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“All Citizens are Equal before Law and are Entitled to Equal Protection of Law”-Article 27 of the Constitution of the People’s Republic of Bangladesh

Issue No: 147
December 12, 2009

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Ratification of the Rome statute by Bangladesh

Dr. Ahmed Ziauddin

Bangladesh played active and positive roles when the governments around the world descended in Rome in summer of 1998, to make history for the mankind as they recognized that in twenty century alone, “millions of children, women and men have been victims of unimaginable atrocities “ threatening “ the peace, security and well-being of the world.” They gathered there to develop infrastructure of international justice that would end impunity for “most serious crimes of international concern”.

After the Statute establishing the first permanent International Criminal Court (ICC) was adopted in July 1998, within a year or so, and well-before the deadline to sign the Statute, 31 December 2000, Bangladesh Government signed the Rome Statute and deposited the instrument of signature to UN. Current Prime Minister personally went to New York and signed the instrument on 16 September 1998. However, Bangladesh has yet to take next logical step, to ratify the Statute.

The Government of Bangladesh put in lots of thoughts when it decided to sign. It considered all aspects of the Rome Statute, its implications in national legal order including a thorny issue, which also challenged many other countries as well, reconciling immunity enjoyed by the Head of the State and others with the provision of the ICC Statute that exempts no person criminal responsibility under Article 27. The Constitution of Bangladesh provides in Article 51 immunity to the President.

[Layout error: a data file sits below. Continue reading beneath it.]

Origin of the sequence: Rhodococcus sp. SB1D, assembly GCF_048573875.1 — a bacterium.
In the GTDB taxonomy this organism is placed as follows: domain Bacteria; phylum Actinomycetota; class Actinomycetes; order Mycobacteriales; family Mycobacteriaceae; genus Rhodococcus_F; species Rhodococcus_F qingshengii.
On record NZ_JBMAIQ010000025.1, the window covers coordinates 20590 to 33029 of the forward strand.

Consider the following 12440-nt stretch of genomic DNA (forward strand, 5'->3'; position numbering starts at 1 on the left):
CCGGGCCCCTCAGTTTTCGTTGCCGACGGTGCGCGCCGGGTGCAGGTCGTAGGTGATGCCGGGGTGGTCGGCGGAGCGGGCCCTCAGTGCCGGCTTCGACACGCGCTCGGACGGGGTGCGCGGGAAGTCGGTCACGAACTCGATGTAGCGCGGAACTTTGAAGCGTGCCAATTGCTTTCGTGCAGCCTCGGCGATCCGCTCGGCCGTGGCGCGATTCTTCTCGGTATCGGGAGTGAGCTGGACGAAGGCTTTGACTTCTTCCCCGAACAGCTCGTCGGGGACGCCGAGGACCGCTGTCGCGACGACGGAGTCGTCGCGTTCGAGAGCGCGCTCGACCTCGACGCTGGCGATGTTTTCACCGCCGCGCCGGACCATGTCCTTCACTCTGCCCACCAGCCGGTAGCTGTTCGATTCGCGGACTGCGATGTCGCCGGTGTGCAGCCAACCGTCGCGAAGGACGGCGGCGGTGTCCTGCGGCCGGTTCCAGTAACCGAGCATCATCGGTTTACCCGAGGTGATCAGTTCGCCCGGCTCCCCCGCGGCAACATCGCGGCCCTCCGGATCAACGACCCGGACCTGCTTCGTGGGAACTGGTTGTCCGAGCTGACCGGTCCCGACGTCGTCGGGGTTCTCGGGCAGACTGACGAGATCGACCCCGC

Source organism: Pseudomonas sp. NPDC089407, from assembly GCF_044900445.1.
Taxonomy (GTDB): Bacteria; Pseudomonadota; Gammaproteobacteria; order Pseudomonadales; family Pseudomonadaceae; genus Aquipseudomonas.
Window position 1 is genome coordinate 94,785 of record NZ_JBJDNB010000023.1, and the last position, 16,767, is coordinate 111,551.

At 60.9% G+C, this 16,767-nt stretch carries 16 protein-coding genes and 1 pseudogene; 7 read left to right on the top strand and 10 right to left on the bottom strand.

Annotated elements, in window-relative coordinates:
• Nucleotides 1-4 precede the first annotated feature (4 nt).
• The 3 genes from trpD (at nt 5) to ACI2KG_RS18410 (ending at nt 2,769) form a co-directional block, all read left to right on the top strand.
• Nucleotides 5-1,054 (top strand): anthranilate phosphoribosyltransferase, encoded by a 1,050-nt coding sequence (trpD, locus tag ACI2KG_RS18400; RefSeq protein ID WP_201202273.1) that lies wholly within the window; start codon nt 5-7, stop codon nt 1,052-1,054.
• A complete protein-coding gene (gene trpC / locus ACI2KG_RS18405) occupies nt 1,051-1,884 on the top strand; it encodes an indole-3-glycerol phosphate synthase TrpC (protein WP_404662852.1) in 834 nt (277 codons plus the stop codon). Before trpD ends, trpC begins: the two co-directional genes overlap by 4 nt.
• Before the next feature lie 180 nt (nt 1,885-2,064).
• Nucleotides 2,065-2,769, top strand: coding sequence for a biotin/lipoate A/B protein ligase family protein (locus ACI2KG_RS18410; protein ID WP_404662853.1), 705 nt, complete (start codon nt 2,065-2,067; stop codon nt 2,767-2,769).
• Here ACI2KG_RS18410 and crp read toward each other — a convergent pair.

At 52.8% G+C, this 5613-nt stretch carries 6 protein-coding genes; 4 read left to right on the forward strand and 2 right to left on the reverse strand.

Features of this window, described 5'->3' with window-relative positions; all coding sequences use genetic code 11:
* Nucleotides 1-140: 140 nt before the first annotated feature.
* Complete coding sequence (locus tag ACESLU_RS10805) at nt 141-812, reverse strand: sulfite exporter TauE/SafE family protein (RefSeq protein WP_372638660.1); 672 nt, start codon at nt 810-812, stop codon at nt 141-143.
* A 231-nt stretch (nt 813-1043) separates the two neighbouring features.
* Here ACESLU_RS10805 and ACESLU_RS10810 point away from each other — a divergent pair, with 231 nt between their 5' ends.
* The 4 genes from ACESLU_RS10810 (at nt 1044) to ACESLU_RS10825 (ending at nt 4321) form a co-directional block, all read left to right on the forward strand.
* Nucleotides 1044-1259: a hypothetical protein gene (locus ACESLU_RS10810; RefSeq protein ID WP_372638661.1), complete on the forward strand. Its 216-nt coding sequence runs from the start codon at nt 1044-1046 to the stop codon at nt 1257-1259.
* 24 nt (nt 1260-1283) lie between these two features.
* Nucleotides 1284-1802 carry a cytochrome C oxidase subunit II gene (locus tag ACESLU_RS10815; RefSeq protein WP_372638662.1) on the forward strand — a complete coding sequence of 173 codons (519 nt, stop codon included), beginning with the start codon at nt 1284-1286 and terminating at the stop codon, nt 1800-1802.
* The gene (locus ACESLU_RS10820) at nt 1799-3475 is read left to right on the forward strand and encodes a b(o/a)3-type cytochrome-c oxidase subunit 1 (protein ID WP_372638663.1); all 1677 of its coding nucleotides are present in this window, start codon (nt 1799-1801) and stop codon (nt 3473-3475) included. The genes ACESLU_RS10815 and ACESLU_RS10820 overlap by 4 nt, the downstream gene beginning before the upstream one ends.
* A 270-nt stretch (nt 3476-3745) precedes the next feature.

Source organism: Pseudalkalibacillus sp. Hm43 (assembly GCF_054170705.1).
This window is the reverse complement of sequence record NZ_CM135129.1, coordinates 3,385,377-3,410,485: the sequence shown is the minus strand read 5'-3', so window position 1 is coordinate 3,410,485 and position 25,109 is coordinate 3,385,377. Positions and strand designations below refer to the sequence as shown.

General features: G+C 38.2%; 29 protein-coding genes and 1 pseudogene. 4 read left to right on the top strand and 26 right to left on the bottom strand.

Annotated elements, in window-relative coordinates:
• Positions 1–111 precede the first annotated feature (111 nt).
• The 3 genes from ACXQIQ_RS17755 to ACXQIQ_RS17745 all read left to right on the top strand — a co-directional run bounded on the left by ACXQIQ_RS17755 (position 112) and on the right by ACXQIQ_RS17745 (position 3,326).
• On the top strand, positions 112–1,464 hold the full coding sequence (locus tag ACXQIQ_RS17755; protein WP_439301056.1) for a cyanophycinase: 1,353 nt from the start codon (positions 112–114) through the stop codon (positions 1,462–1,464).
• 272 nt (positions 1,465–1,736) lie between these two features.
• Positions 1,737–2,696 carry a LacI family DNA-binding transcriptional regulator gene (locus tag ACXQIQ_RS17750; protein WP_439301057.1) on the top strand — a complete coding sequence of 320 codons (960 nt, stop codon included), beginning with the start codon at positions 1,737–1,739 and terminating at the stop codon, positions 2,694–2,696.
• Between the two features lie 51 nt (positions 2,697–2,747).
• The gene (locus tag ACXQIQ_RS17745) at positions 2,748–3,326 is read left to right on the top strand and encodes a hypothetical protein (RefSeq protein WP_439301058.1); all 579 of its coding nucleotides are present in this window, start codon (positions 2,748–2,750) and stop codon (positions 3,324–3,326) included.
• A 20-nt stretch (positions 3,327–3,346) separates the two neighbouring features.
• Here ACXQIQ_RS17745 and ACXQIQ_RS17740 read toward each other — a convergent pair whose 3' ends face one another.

The Government, in the end, concluded that there were no impediments to sign the Statute and accordingly decided to sign.

Prime Minister Sheikh Hasina then recalled horrors of 1971, when millions were displaced and killed and said, we owe it to those victims that Bangladesh should join the international process to justice for international crimes.

The ratification campaign started almost after signature, with detail analysis of the Rome Statute and the Constitution of Bangladesh as well other laws. Also, obligations and implications of ratification were undertaken. There were arguments and debates but the ratification initiatives lost momentum within the Government.

A low intensity campaign for the ICC has continued over all these years but now that the Government that signed the Rome Statute is back in charge, a new sense of optimism has been generated, here and abroad, to the extent that President of the International Criminal Court Mr. Justice Sang-Hyun Song, has undertaken a personal mission to persuade Bangladesh to join the ICC.

I see not a single reason, legal or otherwise, for Bangladesh not join 110 other States, majority of the countries of the world, and say yes to ICC.

I propose that this Workshop discusses today strategy for engaging with the Government and others, so that the momentum generated through the visit of President Song could be sustained until the Statute is ratified and beyond.

There is an added incentive for Bangladesh, the First Review Conference of the ICC, where States Parties have opportunity to further strengthen the Statute. Bangladesh should complete all process and deposit the Instrument of Ratification by 10 March 2010 to join the Conference as a full member of the Court. All the countries of the world will be in Kampala, Uganda, the venue of Review Conference, and ready welcome Bangladesh as a new member.

The writer is Convener, Asian Network for ICC and Advisor, Odhikar.


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